The 2010 US Census is coming soon and there’s an important opportunity for same-sex couples to be counted. In the 1990 & 2000 censuses, same-sex couples could identify as married or unmarried partner. While the results weren’t officially reported, the raw numbers show that 145,000 same-sex couples identified as married or “unmarried partners” in 1990 (before any legal recognition in the U.S. even existed) and close to 600,000 same-sex couples self-reported in 2000. This time, there’s an official way to do it:
What Box Do You Check?
If you are in a relationship and you live together, you have two choices. First, one of you will be designated as “Person 1.” If there is no clear favorite for who should be the head of household, perhaps you could flip a coin, wrestle for it or hold a lip-synching competition. Whoever doesn’t win will be designated as “Person 2.” This person is asked how they are related to Person 1. There are 16 choices, but the two that concern you are “husband or wife” and “unmarried partner.”
This is the important part: You do not answer based on the actual legal status of your relationship, you answer based on how you personally categorize your relationship. If you are legally married, you will probably mark down “husband or wife,” though if you are in a civil union or domestic partnership, yet you still feel married, than you should also mark “husband or wife.” If there is no legal recognition of your relationship where you live, but you still consider yourself married, it’s also important that you mark “husband or wife.”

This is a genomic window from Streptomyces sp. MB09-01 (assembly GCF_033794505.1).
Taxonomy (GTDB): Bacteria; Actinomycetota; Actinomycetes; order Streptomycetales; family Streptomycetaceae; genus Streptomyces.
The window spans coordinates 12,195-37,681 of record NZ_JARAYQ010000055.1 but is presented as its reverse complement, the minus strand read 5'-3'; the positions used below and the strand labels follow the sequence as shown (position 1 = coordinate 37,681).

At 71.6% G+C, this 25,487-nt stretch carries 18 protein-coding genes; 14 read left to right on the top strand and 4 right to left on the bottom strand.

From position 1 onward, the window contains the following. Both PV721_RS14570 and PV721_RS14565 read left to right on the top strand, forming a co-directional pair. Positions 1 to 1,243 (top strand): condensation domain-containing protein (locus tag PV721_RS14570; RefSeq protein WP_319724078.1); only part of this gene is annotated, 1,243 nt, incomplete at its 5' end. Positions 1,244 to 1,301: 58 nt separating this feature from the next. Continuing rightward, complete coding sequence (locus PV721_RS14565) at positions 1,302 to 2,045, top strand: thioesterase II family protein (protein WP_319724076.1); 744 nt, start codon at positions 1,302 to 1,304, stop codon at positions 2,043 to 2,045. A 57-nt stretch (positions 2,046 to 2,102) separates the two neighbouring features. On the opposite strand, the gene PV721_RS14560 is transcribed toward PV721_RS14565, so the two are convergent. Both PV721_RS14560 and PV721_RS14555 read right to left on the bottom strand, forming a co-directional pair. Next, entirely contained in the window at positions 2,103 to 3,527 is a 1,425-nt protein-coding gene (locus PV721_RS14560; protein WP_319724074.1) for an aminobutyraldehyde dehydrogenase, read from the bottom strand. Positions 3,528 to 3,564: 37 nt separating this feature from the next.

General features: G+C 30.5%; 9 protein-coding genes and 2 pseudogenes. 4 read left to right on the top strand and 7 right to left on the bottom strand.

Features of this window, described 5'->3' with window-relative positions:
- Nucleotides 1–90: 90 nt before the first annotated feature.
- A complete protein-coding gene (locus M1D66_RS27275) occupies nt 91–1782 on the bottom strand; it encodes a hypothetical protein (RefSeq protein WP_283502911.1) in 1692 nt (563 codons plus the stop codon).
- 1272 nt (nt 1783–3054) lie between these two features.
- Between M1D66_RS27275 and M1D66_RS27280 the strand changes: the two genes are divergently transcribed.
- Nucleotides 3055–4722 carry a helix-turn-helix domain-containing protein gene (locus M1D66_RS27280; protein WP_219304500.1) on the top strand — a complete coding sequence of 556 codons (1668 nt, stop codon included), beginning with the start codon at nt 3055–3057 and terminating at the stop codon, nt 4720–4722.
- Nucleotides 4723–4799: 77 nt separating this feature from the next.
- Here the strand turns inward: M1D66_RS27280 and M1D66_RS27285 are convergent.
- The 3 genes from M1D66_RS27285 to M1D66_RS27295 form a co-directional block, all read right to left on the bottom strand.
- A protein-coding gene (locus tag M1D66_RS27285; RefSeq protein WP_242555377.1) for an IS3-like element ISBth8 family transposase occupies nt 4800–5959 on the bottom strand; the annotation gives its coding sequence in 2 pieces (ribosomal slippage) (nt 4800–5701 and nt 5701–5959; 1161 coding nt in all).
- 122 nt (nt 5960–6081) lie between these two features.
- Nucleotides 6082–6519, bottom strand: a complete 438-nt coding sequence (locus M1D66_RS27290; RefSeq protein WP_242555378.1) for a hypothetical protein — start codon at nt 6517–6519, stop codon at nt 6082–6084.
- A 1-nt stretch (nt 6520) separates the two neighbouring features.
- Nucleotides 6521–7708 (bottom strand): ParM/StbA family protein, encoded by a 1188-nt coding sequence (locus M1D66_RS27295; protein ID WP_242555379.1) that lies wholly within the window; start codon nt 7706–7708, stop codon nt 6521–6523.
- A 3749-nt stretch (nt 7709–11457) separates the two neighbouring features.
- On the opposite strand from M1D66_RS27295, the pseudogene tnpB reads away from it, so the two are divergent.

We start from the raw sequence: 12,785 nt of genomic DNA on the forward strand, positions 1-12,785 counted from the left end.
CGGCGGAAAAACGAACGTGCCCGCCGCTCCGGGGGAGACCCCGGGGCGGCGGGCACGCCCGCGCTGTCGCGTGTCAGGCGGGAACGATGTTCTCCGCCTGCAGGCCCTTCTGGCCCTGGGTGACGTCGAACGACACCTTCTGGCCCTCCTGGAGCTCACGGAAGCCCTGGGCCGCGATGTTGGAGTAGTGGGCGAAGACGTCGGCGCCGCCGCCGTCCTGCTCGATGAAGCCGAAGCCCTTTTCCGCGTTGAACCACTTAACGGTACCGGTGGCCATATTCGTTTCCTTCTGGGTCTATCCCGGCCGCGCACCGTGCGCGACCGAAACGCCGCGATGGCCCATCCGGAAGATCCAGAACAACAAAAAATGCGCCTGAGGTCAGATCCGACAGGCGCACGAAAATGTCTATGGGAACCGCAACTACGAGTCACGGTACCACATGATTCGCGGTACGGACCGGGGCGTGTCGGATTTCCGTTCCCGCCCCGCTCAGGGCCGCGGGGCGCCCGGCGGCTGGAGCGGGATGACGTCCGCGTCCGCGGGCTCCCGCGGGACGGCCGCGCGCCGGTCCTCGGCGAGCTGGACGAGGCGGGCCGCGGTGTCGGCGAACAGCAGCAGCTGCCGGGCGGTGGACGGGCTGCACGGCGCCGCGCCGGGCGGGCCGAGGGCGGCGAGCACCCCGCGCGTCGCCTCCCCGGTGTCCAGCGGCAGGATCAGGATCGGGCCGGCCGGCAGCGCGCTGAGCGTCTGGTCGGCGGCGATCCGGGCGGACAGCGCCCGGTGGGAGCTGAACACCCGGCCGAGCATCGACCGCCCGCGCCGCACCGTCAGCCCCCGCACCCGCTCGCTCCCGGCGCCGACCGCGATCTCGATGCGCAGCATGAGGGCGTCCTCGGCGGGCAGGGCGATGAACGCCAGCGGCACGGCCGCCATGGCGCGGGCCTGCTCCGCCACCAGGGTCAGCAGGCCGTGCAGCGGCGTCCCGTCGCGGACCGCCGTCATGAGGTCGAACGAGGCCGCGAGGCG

If this box doesn’t accurately represent your relationship, you have the option of the “unmarried partner” box. If this sounds like a vague catch-all, that’s because it is. The Guide to the American Community Survey says “An ‘Unmarried partner,’ also known as a domestic partner, is a person who shares a close personal relationship with Person 1.” If this better describes your relationship, than please mark the “unmarried partner” box.
If you are not in a relationship, unfortunately there is no way for you to officially come out to the U.S. Government on this Census, but there are still some important steps that you need to take if we are going to change this in the future.
The Census is an essential part of the US political process since it’s used to apportion seats in the House of Representatives and therefore the Electoral College. It also has implications for all sorts of other useful statistics, so making sure that same-sex couples are counted is important.
Please pass this along to anyone who might need to know about it. Stand up and get counted!